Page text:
Whether you use heating oil or propane (or both!), it’s good to know.

how to read a propane tank gaugeKnowing how to read the gauge on your heating oil or propane tank is one of the most essential skills you need to have as a homeowner.
Why? Because you need to know how much heating oil or propane you have so you can keep your North Carolina home warm, safe and comfortable year ‘round!
If you use Will-Call for your heating oil or propane delivery, it’s your responsibility to check your gauge levels regularly and to contact us to schedule a delivery. Remember, it may be several days before we can get to your home, so you need to call us before your tank gauge levels drop below 30% full.
Not doing that means you risk running low on fuel or, worse, running out. Not only will you be without fuel, you’ll incur extra expenses for emergency delivery and re-starting your appliances and equipment, as well as any safety measures like the required pressure test for your propane tank.
You can avoid all that by enrolling in LG Jordan’s automatic delivery for heating oil and propane! We’ll monitor your propane usage alongside the current weather conditions to schedule a fuel delivery to your home before you run low.

How to read a heating oil tank gauge

The gauge is usually located on top of the tank. It’s a clear glass or plastic tube marked with numbers that look like the gas gauge in your car: F, ¾, ½, ¼. A red marker or float indicates how much fuel is left in your tank. If the float is at or near the bottom of the gauge, or not visible at all, your tank is empty or almost empty. Contact us immediately to schedule an emergency delivery.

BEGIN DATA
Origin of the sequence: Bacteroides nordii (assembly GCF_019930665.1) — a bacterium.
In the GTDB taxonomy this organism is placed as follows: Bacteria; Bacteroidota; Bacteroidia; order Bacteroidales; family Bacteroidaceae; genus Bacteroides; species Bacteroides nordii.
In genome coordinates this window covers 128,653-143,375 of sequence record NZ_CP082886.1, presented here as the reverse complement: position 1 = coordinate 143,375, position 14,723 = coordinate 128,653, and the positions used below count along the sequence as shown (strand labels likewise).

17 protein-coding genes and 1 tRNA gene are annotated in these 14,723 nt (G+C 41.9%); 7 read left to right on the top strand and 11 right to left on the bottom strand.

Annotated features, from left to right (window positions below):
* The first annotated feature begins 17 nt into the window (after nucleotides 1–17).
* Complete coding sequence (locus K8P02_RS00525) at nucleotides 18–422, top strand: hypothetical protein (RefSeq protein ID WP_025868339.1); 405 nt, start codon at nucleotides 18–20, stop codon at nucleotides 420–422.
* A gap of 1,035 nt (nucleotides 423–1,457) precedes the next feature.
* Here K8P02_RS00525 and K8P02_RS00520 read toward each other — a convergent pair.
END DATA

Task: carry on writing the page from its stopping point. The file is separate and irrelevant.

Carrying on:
If outdoor temperatures average 32˚ Fahrenheit over a 24-hour period, a 2,500-square-foot house uses about seven gallons of heating oil. If you let your 275-gallon heating oil tank (the size of most residential oil tanks) get down to 25% full, you have enough heating oil for maybe a week if you’re using your home heating equipment with regularity. That’s why we recommend you don’t go below 30% before scheduling a delivery.

How to read a propane tank gauge

Go out to your propane tank and look for the round dial on it that looks like a speedometer. Unlike heating oil tanks, which use fractions, the numbers on the dial indicate the percentage of how full your propane tank is. If the needle is on 60, your propane tank is 60% full. Again, don’t let your tank fall below 30% full before requesting a delivery.
Make life easier by enrolling in automatic delivery and leave the tank reading to us! Contact us today to get started.